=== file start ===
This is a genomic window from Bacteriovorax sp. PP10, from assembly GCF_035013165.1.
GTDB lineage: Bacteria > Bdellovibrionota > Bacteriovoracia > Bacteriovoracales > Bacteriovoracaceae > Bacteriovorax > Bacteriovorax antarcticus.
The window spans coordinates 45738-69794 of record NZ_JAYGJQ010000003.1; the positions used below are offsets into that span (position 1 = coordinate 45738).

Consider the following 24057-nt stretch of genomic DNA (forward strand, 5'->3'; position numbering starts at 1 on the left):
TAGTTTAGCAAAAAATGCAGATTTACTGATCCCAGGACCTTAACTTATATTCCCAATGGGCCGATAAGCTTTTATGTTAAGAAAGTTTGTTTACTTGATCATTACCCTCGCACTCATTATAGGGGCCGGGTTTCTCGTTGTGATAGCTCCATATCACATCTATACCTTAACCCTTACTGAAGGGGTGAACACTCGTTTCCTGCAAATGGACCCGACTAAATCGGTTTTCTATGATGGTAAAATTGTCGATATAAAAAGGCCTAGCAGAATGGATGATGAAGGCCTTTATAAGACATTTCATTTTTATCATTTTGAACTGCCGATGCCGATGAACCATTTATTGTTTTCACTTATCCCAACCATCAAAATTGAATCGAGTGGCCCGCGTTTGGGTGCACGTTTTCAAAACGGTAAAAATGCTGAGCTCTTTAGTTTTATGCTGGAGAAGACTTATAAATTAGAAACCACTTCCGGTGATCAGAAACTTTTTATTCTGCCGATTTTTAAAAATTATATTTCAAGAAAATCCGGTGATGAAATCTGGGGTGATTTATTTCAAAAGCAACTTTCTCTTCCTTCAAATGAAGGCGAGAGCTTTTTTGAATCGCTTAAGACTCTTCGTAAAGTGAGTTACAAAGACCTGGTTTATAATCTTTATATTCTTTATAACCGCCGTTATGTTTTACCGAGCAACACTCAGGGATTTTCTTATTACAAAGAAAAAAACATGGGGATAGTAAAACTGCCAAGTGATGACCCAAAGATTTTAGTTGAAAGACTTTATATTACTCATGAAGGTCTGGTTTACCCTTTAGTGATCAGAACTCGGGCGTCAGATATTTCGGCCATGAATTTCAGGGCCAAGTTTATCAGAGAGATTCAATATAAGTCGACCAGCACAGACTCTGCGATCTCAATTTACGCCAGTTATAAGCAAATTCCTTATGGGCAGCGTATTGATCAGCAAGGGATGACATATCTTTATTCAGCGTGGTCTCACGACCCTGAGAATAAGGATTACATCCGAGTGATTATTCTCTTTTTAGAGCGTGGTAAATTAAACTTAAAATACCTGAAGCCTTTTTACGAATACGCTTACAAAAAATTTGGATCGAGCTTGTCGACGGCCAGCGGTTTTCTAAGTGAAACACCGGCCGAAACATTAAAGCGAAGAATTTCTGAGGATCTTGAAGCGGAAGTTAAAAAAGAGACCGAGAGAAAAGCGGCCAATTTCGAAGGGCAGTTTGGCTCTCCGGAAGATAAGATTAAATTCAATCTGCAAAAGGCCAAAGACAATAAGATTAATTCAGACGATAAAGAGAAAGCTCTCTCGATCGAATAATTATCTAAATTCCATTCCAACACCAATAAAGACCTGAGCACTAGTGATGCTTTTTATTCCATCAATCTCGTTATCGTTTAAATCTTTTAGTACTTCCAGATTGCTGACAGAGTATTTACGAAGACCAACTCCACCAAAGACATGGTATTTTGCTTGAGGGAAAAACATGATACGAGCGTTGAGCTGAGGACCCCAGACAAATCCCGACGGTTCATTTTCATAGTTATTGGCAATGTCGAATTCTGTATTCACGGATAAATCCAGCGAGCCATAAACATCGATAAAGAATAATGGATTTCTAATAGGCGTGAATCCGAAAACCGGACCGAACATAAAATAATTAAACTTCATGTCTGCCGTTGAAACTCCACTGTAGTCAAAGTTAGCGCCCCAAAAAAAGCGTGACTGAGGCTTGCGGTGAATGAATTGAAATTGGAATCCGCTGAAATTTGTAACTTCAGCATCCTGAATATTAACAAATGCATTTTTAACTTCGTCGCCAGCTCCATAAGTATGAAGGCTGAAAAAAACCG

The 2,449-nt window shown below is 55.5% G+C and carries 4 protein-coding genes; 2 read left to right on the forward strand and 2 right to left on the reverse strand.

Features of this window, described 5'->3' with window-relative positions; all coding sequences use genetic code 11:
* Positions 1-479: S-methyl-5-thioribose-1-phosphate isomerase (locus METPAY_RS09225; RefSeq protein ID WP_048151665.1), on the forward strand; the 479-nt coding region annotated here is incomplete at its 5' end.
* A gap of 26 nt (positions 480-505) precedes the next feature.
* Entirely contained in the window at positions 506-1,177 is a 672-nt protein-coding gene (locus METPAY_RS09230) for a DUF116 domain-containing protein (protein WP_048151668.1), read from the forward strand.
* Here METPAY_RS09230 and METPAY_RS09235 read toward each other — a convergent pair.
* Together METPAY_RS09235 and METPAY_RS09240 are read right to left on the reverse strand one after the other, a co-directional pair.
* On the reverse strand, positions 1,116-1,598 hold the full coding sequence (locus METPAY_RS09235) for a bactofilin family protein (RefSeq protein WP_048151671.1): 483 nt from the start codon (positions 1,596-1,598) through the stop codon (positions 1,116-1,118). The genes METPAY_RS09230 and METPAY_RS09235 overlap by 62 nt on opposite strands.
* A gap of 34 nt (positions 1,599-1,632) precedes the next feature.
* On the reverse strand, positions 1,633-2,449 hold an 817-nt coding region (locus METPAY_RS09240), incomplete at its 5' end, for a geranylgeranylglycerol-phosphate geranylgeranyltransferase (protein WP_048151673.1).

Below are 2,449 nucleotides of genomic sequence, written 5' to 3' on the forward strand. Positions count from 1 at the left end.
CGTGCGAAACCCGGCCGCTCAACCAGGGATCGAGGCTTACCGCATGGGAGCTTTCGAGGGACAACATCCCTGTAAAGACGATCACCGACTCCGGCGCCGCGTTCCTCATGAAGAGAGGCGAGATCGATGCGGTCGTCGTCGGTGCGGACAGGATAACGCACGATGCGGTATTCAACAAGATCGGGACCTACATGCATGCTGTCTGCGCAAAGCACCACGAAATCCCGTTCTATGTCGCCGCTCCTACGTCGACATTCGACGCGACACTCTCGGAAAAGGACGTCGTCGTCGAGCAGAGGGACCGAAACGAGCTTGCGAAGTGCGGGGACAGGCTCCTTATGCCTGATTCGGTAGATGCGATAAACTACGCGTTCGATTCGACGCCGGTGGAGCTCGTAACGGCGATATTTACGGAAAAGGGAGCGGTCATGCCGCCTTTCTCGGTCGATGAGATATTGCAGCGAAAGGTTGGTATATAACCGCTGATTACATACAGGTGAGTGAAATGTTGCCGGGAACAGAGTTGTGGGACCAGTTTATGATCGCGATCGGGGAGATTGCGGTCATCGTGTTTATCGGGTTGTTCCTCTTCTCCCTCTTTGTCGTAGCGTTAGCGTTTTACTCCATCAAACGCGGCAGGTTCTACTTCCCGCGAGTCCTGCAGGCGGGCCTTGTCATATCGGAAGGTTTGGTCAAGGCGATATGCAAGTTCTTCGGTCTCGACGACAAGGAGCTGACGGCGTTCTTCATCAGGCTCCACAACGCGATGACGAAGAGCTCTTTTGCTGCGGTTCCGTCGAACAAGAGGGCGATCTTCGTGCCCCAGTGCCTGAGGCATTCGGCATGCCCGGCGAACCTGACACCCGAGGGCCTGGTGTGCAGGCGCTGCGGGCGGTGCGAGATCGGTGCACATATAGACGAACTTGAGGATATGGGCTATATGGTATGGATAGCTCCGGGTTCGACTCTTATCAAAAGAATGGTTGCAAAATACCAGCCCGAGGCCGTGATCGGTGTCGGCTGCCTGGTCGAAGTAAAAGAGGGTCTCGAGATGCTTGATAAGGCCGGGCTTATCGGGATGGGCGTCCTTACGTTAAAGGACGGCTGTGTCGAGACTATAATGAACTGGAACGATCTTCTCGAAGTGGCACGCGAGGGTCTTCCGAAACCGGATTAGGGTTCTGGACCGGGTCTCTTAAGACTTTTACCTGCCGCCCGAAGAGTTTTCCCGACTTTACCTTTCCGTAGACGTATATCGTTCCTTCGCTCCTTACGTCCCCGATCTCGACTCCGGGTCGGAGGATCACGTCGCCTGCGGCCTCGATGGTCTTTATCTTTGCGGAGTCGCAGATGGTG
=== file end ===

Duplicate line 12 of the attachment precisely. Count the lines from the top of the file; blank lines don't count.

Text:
* Together METPAY_RS09235 and METPAY_RS09240 are read right to left on the reverse strand one after the other, a co-directional pair.